The much awaited Phagwah Parade brought out thousands of Guyanese, Trinidadians and other nationalities on a glorious sunshine filled Saturday to Liberty Avenue to watch the parade of numerous floats organized by various mandirs (temples) and businesses make their way along designated route to Phil Rizzuto Park at 95th and 125th street in Queens while others patiently waited in the park.
The exuberance was seen as people frolicked and danced on the streets, and in the park as they splashed Holi colors and talc on each other. Young and old gathered in large numbers greeting friends, families and neighbors from near and far with a splash of colors to celebrate this aged tradition. Also in attendance were several city officials including councilman Eric Ulrich (R-Ozone Park) as well as the police whose presence was seen everywhere to keep the event safe.
After more than one year of bickering among the Guyanese Hindu religious leaders regarding who should be staging the annual parade, the Federation of Hindu Mandirs Inc. and the USA Pandit’s Parishad called on the leaders to put aside their differences after being pressured by the Hindu communities. People were pleased to see the two religious leaders of the major Hindu denominations arrive at the parade grounds in the same motorcade. “Such bickering can cause Hindus to lose a 175 years old tradition,” said people committed to the practicing of their religion, “this is no way to unite and propagate Hinduism.” The parade was launched in 1988 to continue the culture among the diaspora of East Indians from Guyana to the United States (US), who left their country to create a new life in the US. Like their ancestors, they wanted something familiar to keep their spirits alive and one way was to continue their cultural traditions.
Pagwah started in Guyana and Trinidad in the nineteenth century when Indian indentured servants were hired to work on sugar plantations after the abolition of slavery. Moving to strange lands with different cultures, it scared the indentured servants. So to have a feeling of home they recreated a life with their village traditions from North India. The faith in their religion was so strong that even the plantocracy and missionaries couldn’t convert the Indians to Christianity nor keep them from continuing their traditions. Eventually the planters relented and allowed them to practice their religion because it was cheaper to keep the workers on the plantations than paying their passage back to India.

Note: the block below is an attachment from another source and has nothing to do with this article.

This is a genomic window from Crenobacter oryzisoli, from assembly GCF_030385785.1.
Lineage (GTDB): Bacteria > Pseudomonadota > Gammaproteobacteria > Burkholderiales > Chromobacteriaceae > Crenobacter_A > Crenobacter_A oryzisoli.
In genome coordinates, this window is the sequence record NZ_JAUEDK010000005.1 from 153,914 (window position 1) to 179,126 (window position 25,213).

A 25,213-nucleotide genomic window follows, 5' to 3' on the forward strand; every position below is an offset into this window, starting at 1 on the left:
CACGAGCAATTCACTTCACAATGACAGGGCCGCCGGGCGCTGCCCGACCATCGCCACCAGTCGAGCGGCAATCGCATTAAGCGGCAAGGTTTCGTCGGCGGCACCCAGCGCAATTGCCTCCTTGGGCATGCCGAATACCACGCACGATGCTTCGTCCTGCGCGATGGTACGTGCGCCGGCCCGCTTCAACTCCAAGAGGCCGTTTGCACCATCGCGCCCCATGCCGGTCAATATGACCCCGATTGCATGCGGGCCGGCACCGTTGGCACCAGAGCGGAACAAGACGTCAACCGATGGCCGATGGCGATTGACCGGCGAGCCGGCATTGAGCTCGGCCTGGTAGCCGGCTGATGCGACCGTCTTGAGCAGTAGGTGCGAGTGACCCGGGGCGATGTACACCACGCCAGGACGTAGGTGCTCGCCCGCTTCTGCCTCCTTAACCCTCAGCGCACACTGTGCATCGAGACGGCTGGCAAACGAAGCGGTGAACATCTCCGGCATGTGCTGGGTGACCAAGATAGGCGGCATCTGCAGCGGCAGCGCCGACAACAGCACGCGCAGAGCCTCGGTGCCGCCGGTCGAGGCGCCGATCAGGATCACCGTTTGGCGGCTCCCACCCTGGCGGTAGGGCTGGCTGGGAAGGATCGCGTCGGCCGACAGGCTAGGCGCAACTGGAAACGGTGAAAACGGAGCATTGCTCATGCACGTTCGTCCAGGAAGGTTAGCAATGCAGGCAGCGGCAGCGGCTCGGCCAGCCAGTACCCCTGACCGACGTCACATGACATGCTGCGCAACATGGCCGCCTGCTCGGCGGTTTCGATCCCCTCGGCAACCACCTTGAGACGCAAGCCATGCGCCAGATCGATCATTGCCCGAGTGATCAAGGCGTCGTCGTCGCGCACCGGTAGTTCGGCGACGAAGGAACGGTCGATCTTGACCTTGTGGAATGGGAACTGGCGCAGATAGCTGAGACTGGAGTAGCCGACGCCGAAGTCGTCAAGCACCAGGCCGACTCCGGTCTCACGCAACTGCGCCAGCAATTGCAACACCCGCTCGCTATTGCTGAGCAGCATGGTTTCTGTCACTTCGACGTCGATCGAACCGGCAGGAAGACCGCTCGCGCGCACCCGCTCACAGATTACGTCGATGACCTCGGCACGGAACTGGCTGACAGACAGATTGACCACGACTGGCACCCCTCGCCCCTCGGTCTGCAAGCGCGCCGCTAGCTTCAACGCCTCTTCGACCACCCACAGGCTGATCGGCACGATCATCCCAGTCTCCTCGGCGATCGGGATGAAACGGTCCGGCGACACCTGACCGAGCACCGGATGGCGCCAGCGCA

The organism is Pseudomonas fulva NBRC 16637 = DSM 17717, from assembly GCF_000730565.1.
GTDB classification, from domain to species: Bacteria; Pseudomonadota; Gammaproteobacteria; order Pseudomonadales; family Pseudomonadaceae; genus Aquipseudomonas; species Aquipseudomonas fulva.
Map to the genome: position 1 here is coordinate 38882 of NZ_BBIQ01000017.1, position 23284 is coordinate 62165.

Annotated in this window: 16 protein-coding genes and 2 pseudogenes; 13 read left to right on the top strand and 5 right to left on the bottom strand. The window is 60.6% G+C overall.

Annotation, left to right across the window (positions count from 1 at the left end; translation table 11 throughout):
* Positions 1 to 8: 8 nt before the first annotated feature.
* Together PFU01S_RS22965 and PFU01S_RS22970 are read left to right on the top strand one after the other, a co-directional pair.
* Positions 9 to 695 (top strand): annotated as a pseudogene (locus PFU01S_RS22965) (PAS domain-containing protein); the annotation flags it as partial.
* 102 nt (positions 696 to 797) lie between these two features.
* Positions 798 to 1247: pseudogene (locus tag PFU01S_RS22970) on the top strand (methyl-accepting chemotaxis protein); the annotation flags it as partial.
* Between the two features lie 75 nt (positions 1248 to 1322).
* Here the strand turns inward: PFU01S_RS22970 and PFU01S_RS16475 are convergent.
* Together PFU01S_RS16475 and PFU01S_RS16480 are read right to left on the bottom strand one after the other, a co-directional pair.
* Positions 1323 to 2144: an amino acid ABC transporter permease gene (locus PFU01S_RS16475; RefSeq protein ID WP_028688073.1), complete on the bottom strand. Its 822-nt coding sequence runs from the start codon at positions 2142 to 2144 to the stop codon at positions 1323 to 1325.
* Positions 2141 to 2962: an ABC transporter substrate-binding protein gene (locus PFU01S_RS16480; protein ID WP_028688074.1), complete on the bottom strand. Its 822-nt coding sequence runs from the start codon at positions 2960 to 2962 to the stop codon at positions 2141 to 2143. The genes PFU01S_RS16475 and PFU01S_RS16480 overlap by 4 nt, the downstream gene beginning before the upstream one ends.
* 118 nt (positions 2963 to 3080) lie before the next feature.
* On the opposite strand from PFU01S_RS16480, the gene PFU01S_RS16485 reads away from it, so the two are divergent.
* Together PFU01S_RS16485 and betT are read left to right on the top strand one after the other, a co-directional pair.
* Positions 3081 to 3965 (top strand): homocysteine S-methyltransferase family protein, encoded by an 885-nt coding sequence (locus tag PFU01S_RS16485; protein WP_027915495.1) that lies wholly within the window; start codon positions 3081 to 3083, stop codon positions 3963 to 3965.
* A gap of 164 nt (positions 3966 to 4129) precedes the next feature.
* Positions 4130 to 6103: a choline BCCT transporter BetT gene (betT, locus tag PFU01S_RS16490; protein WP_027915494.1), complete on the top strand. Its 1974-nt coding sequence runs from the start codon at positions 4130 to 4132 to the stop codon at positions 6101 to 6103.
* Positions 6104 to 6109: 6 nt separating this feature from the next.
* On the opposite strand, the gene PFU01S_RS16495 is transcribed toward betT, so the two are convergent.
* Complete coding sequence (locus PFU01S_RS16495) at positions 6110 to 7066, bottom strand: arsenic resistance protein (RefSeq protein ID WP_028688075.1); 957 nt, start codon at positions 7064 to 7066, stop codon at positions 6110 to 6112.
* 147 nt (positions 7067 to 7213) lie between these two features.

Since then the celebration took root and with each passing year Hindus have strengthened their customs and traditions in their motherland and wherever they live. So it was no surprise the rift among the religious leaders brought an outpouring of condemnation by the respective Hindu communities which viewed it as a power struggle between two denominational groups which practice Hinduism differently.
Before this colorful parade, the observance of Phagwah is commenced with special rites and prayers in mandirs on a specific day designated by the Hindu calendar. Devotees attend these services to give thanks and ask for God’s grace and guidance in the year ahead and to remove obstacles. A special folksong from North India Bhojpuri region is the highlight during the service as it is sung only at Phagwah and was passed on by ancestors who sang these folksong door to door in the villages in Guyana. After the service devotees color each other with the dry Holi powder made from rice flour, or cornstarch, talc powder, perfume, water guns or spray bottles filled with colored water.
Seasons are of utmost importance in agrarian societies in order to know when to plough, sow and harvest crops. However spring is joyous celebration of love, hope, and people around the world take time to celebrate the season as winter ends. Each culture engages in different rituals to usher in this lively and colorful season filled with flowers, animals scurrying around, people shedding their coats for lighter clothing and enjoying the outdoors. It is also an extremely important time for Christians as it is associated with the resurrection of Christ, a new beginning. As each person celebrates spring according to their beliefs it is important to appreciate each other’s difference and live in peace and harmony for each tradition is unique and bears important messages for all of us.
Happy Spring to all!